Snoring is caused by a narrowing or partial blockage of the airways at the back of your mouth, throat, or nose. This obstruction results in increased air turbulence when breathing in, causing the soft tissues in your upper airways to vibrate. The end result is a noisy snore that can disrupt the sleep of your bed partner. This narrowing of the airways is typically caused by the soft palate, tongue, and throat relaxing while you sleep, but allergies or sinus problems also can contribute to a narrowing of the airways, as can being over weight and having extra soft tissue around your upper airways.
The larger the tissues in your soft palate (the roof of your mouth in the back of your throat), the more likely you are to snore while sleeping. Alcohol or sedatives taken shortly before sleep also promote snoring. These drugs cause greater relaxation of the tissues in your throat and mouth.
In addition to seeking professional health, here are some things that may prevent snoring:
- Maintain a Healthy Weight. Excess weight, especially around the neck area, can contribute to snoring. Losing weight through a balanced diet and regular exercise can reduce the fatty tissue in the throat, opening up the airways and decreasing the likelihood of snoring.
- Sleep Position. Sleeping on your back can cause the tongue and soft tissues in the throat to collapse and obstruct the airway, leading to snoring. Try sleeping on your side instead. You can use pillows or other aids to encourage side-sleeping, such as a body pillow. Seeking the advice from an experienced chiropractor may help you find the best sleeping position as well.
- Keep Bedroom Air Moist. Dry air can irritate and constrict the airways, leading to snoring. Use a humidifier in your bedroom to add moisture to the air, which can help keep the airways lubricated and reduce snoring.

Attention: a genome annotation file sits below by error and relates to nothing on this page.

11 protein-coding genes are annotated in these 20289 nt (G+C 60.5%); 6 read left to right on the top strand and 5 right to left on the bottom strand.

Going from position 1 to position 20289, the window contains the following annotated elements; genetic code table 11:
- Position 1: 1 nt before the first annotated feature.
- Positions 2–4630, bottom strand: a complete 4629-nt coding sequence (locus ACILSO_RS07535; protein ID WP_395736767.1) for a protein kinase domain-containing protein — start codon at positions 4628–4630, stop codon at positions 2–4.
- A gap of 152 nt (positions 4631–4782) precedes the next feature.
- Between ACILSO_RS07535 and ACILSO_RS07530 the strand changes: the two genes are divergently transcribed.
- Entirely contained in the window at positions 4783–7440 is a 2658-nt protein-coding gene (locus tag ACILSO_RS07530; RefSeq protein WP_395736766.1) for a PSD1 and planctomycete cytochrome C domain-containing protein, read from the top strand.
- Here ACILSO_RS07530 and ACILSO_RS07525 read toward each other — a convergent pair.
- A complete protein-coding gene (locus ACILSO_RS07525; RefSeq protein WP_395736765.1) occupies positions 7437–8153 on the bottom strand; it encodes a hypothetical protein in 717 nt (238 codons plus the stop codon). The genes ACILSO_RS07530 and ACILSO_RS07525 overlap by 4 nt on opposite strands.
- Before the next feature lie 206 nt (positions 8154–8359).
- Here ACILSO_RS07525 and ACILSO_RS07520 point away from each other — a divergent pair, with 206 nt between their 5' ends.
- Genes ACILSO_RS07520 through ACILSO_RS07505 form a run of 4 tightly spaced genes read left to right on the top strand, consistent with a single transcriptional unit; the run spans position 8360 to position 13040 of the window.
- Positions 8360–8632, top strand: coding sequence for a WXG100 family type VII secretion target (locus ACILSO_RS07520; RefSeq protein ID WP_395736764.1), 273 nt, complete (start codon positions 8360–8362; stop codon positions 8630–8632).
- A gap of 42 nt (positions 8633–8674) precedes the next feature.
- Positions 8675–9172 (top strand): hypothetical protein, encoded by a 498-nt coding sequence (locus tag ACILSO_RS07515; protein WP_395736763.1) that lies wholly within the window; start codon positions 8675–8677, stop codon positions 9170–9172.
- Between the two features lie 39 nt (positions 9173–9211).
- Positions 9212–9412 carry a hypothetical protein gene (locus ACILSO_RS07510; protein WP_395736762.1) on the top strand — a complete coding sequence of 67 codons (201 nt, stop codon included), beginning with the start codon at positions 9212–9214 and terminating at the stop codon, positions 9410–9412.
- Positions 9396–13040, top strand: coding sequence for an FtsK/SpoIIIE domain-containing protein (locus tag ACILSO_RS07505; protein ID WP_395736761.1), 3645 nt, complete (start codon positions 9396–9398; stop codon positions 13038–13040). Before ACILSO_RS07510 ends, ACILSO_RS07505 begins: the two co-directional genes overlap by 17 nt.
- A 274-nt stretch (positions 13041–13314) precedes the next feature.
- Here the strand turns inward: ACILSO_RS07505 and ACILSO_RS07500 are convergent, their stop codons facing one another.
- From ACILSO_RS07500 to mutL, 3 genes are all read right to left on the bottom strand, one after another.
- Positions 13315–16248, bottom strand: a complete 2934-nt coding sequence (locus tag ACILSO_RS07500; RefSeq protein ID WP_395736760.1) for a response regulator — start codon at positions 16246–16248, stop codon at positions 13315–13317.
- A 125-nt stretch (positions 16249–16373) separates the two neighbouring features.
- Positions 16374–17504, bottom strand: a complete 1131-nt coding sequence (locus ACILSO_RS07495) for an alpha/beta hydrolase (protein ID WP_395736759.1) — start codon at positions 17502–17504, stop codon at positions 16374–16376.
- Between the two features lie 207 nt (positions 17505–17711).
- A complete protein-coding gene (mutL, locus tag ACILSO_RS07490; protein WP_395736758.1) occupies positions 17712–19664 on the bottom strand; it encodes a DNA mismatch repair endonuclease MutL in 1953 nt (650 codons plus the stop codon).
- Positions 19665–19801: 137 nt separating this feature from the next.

- Stay Hydrated. Drinking plenty of water throughout the day can help thin out mucus and secretions in the throat, reducing the likelihood of snoring. Aim to stay well-hydrated by drinking enough water throughout the day.
- Avoid Irritants. Allergens and irritants, such as dust mites, pet dander, or smoke, can cause nasal congestion and inflammation, leading to snoring. Keep your bedroom clean, use allergy-proof bedding, and avoid exposure to smoke or other irritants to minimize nasal congestion and reduce snoring.
- Try mouth tape. Mouth taping aims to train individuals to breathe through their noses during sleep, as mouth breathing can contribute to snoring, dry mouth, and other sleep-related issues. Nasal breathing is generally considered more optimal because it allows the air to be filtered, humidified, and warmed before reaching the lungs. However, certain individuals, such as those with sleep apnea, chronic respiratory conditions, or specific anatomical or medical conditions, may require alternative solutions.
Parents of Newborns
One group of people who usually don’t get enough sleep are parents of newborns. According to the NIH, some experts think depression after childbirth (postpartum blues) is caused, in part, by a lack of sleep.
Here a some ways to get some sleep with a newborn:
- Share responsibilities. If possible, divide the responsibilities of caring for your newborn with your partner or trusted family member. Consider creating a schedule that allows both parents to get sufficient rest. For example, one parent can handle night feedings while the other takes over in the morning, allowing each parent to get uninterrupted sleep during their designated time.